TOTALLY SECRETIVE MAN-LIFTING WAR KITE - Samuel Franklin Cody, 1901
So, the notion of sky-spying isn’t a new one. There’ve been a variety of intriguing inventions specifically purported to quietly convey a passenger into a dangerous viewing zone. In this case, these kites were invented to bring a man within spying distance of various wicked things, including artillery.
Or, failing that, cause him to crash spectacularly into said wicked things, depending on the wind.
The Man-Lifting War Kite was created by Samuel Franklin Cody (not his real name - he changed it from Cowdery, because he was a fan of Wild Bill Cody) a one-time Wild-West show performer within Forepaugh’s Circus.
It was first patented in 1901, and offered to the British War Office for spotting services in the Second Boer War. He also developed a motorized kite, which he wanted to turn into an airplane, and was on the testing team of British Army Dirigible No. 1, the Nulli Secundus (England’s first powered airship.) Ultimately, Cody flew the first official flight of a piloted “heavier than air” machine in Britain.
Here’s a terrific article about Cody.
Here’s a photo of Cody’s common law wife, Lela Cody, the first woman in Great Britain to fly, in 1902 (or so?). I mean, look at this lovely shot, and the following, showing her skirt tied to preserve modesty…
See here for more on Cody’s kites - and some wonderful museum photos of one of them.
Even more bizarre than these - and kind of lovely, too - is the below, Samuel F. Perkins riff on the same theme. In the top right corner, there is a “lead kite” which was flown first to test wind conditions. Then additional kites were raised one at a time, until there were enough kites aloft to lift a man with them. The pilot was reeled in and out via a winch on the ground.
- Edward Steichen. MELPOMENE - Landon Rives. 1904-05. Gum bichromate over platinum print
This photo of amateur photographer/painter/sometimes socialite, Sarah Landon Rives (born 1874, which makes her around 30 in the above and below portraits) of Virginia has always haunted me. It’s Melpomene, originally the Muse of Singing, who evolved into the Muse of Tragedy. I went hunting to see if I could find out anything of interest, and I did, a bit.
She was photographed in startlingly modern fashion by both Steichen and Coburn (below) - and her image, which I assume to be something she chose, given the fact that she hired Coburn to set up a darkroom at her home, was completely contradictory to the typical Gibson girl look. In both these portraits, she looks directly and unromantically at the camera. These were taken the year after her father, Alfred Landon Rives (a Confederate engineer) died. She seems never to have married.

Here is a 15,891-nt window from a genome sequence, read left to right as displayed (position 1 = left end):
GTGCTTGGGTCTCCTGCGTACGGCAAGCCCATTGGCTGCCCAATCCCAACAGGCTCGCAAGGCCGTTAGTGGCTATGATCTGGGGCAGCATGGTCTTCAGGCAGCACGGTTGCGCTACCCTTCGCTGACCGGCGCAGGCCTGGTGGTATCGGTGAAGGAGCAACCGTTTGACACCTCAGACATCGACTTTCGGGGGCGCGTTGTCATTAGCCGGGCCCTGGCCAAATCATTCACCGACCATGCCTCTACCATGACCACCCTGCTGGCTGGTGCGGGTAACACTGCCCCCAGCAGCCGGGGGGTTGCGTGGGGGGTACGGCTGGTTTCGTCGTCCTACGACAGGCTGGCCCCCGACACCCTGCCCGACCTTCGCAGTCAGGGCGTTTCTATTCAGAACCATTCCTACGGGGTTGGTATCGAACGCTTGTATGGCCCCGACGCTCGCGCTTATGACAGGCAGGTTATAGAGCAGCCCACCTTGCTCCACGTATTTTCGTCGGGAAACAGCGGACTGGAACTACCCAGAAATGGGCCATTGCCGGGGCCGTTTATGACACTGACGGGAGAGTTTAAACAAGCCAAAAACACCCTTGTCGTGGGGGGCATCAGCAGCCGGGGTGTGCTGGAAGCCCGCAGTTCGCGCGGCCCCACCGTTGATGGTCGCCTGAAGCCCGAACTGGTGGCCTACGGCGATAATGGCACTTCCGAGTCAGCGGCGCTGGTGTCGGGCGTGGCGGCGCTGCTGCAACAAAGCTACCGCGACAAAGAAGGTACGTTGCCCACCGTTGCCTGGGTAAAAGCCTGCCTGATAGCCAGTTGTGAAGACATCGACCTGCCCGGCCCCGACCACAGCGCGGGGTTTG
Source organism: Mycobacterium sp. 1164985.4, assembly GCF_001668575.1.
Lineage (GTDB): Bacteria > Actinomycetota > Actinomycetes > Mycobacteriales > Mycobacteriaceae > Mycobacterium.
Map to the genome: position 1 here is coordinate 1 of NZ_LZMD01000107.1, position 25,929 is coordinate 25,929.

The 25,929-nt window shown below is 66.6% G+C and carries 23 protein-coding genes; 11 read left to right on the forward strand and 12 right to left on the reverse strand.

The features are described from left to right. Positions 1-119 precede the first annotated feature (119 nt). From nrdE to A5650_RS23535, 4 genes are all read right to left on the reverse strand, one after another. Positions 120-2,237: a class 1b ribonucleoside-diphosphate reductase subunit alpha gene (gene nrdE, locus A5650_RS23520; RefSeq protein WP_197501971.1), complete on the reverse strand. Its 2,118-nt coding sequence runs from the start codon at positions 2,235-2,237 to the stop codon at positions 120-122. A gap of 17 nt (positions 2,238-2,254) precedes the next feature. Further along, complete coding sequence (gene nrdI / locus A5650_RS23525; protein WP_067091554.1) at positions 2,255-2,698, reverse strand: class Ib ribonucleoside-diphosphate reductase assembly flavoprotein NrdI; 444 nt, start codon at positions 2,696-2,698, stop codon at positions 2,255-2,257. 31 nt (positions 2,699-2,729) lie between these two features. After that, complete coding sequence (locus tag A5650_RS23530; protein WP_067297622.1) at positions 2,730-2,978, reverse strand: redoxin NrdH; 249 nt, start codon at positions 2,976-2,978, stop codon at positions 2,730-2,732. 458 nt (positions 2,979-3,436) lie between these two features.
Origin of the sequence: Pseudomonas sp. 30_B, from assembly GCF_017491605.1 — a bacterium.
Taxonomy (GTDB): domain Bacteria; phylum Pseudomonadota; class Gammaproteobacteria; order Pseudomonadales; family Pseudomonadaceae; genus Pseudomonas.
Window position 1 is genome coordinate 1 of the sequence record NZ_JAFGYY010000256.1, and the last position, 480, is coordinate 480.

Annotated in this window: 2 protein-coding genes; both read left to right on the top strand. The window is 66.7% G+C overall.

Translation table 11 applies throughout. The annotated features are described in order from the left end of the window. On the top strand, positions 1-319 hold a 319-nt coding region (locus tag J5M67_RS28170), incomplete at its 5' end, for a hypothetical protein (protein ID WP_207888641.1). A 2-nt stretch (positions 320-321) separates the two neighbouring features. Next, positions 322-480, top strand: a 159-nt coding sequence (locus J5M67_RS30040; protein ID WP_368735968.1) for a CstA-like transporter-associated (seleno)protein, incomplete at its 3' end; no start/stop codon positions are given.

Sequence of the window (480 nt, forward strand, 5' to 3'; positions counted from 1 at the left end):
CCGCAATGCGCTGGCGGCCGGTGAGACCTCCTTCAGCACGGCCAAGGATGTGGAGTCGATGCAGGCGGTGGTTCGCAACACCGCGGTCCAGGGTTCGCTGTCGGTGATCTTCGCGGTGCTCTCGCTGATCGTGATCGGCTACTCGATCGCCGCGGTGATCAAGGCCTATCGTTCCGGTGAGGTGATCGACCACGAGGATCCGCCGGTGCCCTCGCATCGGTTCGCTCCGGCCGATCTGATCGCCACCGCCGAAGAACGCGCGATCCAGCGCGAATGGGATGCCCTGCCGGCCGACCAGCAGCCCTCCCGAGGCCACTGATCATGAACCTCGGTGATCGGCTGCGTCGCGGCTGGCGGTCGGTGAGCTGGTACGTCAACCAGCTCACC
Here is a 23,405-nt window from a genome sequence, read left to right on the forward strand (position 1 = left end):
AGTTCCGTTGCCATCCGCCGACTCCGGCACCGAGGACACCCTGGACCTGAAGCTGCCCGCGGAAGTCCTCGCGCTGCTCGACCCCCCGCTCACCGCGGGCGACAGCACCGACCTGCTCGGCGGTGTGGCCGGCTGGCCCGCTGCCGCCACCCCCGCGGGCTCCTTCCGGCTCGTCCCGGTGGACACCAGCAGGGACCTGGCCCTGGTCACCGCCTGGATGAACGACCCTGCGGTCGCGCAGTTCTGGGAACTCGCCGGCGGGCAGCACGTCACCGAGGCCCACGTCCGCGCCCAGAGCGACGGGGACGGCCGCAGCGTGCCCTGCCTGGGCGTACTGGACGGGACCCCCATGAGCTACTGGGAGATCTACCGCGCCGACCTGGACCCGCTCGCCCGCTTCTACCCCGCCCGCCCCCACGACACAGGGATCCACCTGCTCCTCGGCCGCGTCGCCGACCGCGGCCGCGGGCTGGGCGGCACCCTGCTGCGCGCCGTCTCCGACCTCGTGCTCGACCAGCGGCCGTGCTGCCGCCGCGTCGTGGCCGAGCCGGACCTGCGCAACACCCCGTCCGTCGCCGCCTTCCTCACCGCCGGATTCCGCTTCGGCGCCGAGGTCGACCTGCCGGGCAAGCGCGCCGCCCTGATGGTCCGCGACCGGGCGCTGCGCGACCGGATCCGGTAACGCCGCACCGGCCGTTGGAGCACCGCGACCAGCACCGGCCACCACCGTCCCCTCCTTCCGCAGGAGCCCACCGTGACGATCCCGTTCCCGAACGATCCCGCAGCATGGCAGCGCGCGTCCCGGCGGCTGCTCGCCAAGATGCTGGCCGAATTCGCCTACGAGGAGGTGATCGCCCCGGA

She and her sister were the last of the Rives family to inhabit Castle Hill, their Virginia plantation. Amélie Rives Troubetzkoy (a novelist, poet and playwright who wrote 24 books, Broadway plays, an erotic novel called The Quick and the Dead? which was about the hot passions of a new widow) had an extremely colorful life of her own, which included her second husband, the penniless and possibly not really a prince Prince Troubetzkoy being introduced to her by Oscar Wilde - um, goddamn. I knew nothing about her til this research wander, but she’s pretty unapologetically wild herself. See: The Temptress of Castle Hill and here, Francine Prose reviewing a book about Amelie and Archie Chandler, Amelie’s first husband and a scion of the Astor family, because why not. Amelie was married several times, and did really kind of whatever she wanted to do.
Then look at this photo of her younger sister, because. Well.
-Alvin Langdon Coburn, Study: Miss R. 1904. Gum bichromate over platinum print
“The portrait’s subject, Sarah “Landon” Rives, presented a singular challenge to Coburn, whom she hired to set up a darkroom on the grounds of her historic plantation home of Castle Hill, in Virginia. Her gaunt face, tousled hair, and uncompromising stare emerge from the dark ochres of the pigmented print, intent on countering the vestigial ideal of passive femininity so common in the concoctions of Pictorialist photographers of the day.”
(Metropolitan Museum of Art, Alfred Steiglitz Collection, 1933.)
A more typical portrait of Landon Rives:
Frances Benjamin Johnston, Landon Rives.
And see this: a self-portrait of Amelie Rives. Because, damn. Kind of irresistible, but absolutely the opposite sort of siren. She apparently made copies of this and gave them out.
THE MOVEMENTS OF THE SPHERES - Paul Nougé, La Jongleuse, 1929
The poet and philosopher, Paul Nougé (1895-1967) was an influential (though now fairly obscure) member of the Belgian Surrealist school, and a cohort of René Magritte. He was a founding member of the Belgian Communist party in 1921. Also a photographer, his images are pretty great. If inclined, you might wish to listen to this song, A New Way of Juggling, by Portland band Print (the) Seas, inspired by the image above.
- Paul Nougé, Woman Frightened By A Ball of String, 1929-30